Ten days ago, PKR vice-president Rafizi Ramli appealed for public donations to help him settle the RM300,000 he was ordered to pay in damages and cost related to National Feedlot Corporation's (NFC) defamation suit against him.
This evening, the Pandan lawmaker announced he had collected a whopping RM1,585,014.49, which is five times more than the amount he was required to pay.
The donors, he said, came from all walks of life.
“Of the 5,135 contributors whose details are available, 1,575 are Malays, 2,903 are Chinese, 348 are Indians, 40 are Sabah bumiputeras and 91 are Sarawak bumiputeras.
“About 2,300 people contributed anonymously at the cash deposit machines that we are unable to identify them,” he added.
Rafizi said there were also MPs from PAS who walked from the left flank of the Dewan Rakyat to pass cash donation in full view of the house, despite the rift between PKR and PAS.
“In one of my campaign stopovers in Temerloh last week, an elderly lady passed a RM20 stapled with a note of encouragement,” he added.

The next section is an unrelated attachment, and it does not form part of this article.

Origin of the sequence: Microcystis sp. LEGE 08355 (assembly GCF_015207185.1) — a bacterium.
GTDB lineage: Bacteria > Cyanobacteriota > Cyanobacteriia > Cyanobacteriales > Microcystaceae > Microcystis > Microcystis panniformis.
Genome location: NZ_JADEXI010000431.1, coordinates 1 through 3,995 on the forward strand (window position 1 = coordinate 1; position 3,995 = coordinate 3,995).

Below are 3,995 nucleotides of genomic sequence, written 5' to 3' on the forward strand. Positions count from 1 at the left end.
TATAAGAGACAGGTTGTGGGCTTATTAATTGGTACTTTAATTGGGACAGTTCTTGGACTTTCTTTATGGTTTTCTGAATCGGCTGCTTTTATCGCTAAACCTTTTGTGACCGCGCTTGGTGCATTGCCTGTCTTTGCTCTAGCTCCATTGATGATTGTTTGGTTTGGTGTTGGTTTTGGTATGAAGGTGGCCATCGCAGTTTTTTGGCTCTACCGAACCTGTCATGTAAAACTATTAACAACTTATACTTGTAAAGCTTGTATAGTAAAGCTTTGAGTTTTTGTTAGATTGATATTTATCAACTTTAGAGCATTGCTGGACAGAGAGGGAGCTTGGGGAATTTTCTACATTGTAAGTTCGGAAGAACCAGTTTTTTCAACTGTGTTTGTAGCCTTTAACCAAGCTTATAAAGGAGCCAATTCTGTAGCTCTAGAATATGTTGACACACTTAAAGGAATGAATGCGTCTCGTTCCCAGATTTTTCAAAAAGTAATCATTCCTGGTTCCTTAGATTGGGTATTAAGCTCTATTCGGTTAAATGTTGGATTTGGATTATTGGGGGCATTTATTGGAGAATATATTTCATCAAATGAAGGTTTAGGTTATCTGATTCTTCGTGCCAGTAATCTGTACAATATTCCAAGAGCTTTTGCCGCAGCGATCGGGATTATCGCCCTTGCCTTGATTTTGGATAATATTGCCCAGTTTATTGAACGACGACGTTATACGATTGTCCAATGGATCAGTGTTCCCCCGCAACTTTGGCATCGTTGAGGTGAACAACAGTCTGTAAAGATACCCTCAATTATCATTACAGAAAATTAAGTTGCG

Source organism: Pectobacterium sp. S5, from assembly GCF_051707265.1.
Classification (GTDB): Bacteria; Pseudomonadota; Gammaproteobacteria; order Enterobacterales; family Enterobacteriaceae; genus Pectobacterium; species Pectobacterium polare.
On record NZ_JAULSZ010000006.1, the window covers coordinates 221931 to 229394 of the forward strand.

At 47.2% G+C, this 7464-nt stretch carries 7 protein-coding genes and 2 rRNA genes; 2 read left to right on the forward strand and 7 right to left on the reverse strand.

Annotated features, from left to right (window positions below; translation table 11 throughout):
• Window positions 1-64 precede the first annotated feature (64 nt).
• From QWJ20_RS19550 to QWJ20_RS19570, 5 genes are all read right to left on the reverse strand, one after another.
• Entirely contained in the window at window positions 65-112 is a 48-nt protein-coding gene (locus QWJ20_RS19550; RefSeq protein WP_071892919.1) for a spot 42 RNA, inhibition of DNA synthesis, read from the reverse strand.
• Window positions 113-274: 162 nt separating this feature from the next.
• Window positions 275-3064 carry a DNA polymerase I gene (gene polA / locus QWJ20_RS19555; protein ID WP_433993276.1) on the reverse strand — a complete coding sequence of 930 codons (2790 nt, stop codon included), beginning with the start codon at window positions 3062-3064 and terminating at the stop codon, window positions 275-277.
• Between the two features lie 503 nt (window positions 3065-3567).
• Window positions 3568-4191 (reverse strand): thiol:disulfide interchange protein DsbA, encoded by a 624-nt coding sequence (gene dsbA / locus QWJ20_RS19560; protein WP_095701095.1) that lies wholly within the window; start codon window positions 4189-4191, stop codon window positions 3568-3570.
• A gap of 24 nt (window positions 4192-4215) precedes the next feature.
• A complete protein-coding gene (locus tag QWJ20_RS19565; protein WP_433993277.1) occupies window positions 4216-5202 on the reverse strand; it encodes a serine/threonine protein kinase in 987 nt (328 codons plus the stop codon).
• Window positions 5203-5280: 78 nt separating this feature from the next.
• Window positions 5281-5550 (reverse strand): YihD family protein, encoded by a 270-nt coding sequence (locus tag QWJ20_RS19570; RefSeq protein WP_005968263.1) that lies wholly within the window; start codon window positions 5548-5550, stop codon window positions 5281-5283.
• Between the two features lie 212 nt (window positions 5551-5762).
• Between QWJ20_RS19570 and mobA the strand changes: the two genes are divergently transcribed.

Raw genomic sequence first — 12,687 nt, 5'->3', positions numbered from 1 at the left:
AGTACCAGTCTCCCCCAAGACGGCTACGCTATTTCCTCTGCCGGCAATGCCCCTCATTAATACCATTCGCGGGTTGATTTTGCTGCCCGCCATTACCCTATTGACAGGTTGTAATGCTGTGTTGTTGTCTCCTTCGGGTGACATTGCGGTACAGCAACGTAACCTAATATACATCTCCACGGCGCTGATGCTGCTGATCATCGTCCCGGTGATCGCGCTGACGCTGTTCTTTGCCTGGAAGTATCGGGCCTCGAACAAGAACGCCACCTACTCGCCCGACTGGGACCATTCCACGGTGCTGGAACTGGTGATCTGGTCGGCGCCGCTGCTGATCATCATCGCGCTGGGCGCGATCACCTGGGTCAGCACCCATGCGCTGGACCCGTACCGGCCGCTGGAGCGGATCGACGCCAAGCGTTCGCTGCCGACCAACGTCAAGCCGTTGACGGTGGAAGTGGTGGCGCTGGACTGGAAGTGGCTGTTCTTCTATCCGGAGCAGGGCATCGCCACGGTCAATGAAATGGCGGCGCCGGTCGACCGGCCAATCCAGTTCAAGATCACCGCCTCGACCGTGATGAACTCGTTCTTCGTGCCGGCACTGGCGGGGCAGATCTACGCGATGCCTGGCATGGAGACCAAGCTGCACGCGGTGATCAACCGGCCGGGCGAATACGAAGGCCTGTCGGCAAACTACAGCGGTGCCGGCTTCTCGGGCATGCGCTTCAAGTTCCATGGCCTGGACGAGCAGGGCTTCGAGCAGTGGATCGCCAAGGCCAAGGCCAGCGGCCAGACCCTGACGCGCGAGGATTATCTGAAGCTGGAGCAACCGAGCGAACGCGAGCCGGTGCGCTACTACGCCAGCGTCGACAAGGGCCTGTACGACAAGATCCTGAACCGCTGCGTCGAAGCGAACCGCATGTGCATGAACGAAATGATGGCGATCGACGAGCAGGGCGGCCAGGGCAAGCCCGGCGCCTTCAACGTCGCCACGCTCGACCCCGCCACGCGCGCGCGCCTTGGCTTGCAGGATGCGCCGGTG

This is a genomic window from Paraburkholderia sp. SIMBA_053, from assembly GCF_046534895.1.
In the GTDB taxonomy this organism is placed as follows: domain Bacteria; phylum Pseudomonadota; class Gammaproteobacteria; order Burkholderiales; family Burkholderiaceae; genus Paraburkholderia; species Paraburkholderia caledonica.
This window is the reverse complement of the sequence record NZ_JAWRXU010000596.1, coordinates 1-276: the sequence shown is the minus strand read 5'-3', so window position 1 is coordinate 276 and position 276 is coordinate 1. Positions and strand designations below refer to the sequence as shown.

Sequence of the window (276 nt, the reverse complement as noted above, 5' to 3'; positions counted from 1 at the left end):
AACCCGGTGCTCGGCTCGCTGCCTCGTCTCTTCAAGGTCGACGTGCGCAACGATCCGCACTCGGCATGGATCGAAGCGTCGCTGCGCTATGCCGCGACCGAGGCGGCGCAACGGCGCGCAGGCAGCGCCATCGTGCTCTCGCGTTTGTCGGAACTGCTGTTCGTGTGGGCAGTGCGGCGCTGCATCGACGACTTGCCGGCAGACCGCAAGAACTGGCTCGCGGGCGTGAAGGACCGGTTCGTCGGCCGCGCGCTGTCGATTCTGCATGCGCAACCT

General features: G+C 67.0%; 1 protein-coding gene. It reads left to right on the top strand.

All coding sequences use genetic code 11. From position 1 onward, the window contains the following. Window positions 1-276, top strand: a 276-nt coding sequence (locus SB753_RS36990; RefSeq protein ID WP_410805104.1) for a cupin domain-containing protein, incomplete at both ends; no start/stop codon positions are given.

Rafizi said he was touched by the many different ways and the circumstances through which the contributions were delivered.
Explaining his decision to provide a detailed breakdown of the source of donations, Rafizi said Malaysians need to know that collectively, people from all walks of life abhor graft.
"Over the last one week I saw Malaysians of all races, religions, economic and social classes come together for one purpose: to send the message that they would support anyone who stands up against corruption," he said.
He said RM300,000 from the funds raised would be given to his legal team to comply with the court order while the balance would be used to fund Invoke's ongoing campaigns in "50 marginal seats".
"The largest chunk of this goes to pay the salaries of the 80 plus staff around the country who work quietly behind the scene to win these 50 marginal seats," he said while assuring that there will be transparency because the public will have access to Invoke's quarterly financial statements.
In October last year, the Kuala Lumpur High Court ruled that Rafizi had defamed NFC for accusing the company of "using government funds as leverage to gain loans for eight properties".
Following this, Rafizi was ordered to pay NFC boss Mohamad Salleh Ismail RM150,000 and RM50,000 to NFC. The judge also awarded costs of RM100,000.